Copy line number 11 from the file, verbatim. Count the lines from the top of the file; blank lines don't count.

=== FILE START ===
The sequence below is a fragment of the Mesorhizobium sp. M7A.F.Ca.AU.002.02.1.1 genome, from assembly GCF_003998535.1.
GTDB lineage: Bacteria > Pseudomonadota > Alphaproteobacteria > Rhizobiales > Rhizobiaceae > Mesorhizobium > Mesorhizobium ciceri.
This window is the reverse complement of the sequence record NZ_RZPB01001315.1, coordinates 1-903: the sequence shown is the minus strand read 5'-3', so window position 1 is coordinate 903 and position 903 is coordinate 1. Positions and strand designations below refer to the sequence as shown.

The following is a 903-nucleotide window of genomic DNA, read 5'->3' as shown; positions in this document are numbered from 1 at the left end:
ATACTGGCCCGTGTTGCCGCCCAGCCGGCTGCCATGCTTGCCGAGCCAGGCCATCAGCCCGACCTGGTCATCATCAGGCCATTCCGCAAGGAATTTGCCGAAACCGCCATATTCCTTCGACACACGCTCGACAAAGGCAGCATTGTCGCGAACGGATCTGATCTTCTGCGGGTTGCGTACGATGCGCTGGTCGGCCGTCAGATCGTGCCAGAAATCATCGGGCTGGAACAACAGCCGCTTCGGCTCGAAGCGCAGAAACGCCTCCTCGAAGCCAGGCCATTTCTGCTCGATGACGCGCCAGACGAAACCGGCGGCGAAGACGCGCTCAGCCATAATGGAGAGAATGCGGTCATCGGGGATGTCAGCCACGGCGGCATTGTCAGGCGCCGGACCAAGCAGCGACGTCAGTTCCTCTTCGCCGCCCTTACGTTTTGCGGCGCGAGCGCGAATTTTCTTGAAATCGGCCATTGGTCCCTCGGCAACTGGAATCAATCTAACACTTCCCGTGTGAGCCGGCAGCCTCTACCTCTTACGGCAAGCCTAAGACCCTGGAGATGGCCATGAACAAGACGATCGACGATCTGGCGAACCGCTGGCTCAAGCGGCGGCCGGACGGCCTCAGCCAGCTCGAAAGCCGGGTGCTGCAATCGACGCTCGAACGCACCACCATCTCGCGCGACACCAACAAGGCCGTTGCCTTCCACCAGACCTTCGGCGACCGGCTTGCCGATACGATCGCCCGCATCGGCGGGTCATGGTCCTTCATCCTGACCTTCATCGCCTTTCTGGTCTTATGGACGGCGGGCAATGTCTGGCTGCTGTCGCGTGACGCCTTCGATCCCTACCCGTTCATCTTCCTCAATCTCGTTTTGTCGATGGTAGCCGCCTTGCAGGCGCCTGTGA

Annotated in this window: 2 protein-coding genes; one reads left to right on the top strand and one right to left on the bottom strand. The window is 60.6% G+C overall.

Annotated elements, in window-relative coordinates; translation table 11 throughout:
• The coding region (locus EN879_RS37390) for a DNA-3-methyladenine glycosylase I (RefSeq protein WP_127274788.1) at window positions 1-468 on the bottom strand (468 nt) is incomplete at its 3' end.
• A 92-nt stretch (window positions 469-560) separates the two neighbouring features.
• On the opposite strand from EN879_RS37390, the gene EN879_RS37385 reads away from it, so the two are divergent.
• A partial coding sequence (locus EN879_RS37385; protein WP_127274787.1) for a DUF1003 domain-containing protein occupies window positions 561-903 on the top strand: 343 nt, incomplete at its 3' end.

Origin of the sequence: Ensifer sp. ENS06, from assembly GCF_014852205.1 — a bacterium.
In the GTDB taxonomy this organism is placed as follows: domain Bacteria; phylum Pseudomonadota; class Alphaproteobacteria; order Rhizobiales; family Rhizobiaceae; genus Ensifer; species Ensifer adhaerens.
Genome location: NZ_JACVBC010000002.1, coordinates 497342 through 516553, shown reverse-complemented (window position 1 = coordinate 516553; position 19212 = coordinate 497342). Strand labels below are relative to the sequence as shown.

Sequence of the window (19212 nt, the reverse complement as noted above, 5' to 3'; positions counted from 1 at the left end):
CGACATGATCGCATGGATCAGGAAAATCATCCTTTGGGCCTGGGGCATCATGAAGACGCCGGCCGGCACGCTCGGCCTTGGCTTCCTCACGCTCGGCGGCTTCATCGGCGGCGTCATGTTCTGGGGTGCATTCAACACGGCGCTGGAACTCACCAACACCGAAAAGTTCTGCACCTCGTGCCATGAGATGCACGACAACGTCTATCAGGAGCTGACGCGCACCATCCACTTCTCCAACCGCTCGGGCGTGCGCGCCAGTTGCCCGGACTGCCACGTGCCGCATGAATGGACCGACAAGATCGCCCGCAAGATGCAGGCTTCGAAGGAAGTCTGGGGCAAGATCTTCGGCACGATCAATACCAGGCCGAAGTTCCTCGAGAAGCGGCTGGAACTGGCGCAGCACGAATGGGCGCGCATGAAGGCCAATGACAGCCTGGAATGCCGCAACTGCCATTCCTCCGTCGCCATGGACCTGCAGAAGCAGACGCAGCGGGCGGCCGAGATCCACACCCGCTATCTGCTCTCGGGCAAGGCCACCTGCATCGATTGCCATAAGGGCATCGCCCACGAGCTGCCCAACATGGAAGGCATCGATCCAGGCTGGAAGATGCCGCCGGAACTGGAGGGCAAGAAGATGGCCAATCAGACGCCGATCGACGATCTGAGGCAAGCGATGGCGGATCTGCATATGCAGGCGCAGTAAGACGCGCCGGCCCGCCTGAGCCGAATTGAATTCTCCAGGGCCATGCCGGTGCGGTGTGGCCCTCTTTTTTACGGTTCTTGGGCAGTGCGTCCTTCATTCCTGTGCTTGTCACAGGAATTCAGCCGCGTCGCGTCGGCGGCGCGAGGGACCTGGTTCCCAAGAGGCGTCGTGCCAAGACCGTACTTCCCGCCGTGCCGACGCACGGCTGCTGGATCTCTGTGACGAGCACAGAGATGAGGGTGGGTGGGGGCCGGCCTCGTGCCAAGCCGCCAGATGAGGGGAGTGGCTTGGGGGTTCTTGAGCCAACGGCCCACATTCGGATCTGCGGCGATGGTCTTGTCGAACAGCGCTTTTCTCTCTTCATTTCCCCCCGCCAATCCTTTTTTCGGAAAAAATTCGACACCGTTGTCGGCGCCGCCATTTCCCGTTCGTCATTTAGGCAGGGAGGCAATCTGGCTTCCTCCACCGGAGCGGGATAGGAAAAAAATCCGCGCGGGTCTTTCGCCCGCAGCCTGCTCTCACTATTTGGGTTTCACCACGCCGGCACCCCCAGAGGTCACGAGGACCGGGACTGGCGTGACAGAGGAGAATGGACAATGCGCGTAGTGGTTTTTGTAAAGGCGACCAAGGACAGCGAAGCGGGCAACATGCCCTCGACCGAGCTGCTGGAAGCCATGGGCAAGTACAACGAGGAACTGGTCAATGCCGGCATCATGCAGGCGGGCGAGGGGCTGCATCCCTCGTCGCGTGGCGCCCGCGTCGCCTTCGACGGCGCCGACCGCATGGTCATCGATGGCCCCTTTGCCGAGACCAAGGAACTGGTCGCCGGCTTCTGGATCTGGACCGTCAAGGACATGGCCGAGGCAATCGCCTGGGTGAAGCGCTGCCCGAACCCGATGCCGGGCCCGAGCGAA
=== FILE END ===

• A partial coding sequence (locus EN879_RS37385; protein WP_127274787.1) for a DUF1003 domain-containing protein occupies window positions 561-903 on the top strand: 343 nt, incomplete at its 3' end.